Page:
He can’t muster a coherent reply, so he groans. The groan is so loud he hears it somewhere else, somewhere outside of himself.
She watches him, her dark hair now pulled back in a ponytail. When had she done that? How long has he been groaning?
“It’s going to rain, I think. It’s going to rain, right?” She leaves him in the room before he can answer and he turns toward the door, the overhead light is bright but also dark, so dark. He picks up his phone. He’s tried to forget what she just said about being done, over with, no longer a couple, married or otherwise, how unfathomable that sentiment even is!
He begins to look at his phone when the whole room, the whole house starts to shake and cough and make him lose balance. He falls on his butt, the world and the house trembling. He now knows there’s a cyclone or a hurricane and a tornado all outside his house, their tiny apartment at the same time.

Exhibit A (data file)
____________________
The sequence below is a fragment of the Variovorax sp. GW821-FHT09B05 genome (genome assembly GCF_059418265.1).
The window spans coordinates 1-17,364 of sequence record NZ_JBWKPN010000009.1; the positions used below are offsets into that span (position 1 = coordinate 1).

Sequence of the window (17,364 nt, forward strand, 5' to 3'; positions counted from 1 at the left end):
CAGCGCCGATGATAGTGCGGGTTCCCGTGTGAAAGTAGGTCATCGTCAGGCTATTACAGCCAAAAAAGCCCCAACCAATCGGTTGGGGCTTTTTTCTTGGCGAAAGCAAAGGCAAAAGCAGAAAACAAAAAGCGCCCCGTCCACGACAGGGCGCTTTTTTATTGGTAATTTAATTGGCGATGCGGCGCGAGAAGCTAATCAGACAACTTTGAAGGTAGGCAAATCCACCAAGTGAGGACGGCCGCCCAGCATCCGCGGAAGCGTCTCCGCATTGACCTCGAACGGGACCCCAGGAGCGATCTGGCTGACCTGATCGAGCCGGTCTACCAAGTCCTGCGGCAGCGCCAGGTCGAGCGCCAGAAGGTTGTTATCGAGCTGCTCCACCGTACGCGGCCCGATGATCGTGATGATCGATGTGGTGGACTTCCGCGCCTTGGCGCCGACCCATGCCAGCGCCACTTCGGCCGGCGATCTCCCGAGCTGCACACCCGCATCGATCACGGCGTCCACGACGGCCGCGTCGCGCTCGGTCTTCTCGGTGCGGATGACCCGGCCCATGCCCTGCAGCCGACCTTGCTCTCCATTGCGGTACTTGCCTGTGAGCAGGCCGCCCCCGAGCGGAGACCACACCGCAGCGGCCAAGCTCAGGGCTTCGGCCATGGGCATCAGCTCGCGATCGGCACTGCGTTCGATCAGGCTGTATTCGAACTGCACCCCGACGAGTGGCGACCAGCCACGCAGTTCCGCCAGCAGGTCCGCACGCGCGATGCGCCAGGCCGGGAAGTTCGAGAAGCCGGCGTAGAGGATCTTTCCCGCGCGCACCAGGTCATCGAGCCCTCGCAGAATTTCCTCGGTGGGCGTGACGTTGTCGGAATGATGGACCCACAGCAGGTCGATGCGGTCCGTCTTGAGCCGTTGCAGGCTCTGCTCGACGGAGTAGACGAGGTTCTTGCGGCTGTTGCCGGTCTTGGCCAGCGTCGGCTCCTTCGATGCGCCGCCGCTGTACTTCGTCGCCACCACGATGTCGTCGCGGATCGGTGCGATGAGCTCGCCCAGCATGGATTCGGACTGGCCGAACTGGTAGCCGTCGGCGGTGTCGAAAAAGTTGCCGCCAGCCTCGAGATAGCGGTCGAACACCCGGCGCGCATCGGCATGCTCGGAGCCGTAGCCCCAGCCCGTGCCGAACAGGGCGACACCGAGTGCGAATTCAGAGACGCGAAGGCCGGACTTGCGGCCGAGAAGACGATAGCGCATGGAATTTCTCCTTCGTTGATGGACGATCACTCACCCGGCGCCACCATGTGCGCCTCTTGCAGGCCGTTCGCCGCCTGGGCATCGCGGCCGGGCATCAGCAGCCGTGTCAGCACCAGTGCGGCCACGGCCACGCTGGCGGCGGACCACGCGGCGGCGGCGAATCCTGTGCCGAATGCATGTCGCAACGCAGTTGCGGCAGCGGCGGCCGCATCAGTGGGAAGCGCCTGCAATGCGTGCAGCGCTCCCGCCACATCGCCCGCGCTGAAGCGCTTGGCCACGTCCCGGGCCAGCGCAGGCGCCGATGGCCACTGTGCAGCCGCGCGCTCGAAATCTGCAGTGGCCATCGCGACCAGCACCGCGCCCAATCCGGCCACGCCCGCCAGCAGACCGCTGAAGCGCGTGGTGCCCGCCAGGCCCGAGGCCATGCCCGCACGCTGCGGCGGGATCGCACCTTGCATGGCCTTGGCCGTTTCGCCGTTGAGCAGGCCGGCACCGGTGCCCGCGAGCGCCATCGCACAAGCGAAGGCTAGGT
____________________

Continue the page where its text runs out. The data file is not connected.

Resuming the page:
His groan is increasing, he can’t see what’s on his phone, the whole world is getting shaky, it’s rumbling, and he has a sad revelation that they’ll die together in this mess before he can say how much he loves her, regardless if she thinks they’re done or not.
The quaking intensifies so much that everything goes dark.
Lyle rolls over in his bed, next to his wife whom he knows wouldn’t leave him for anyone, nor he for anyone else. The world is still, silent, blessedly dark.
A bad dream. His groaning was like a cry in the dark.
He’ll analyze this dream later.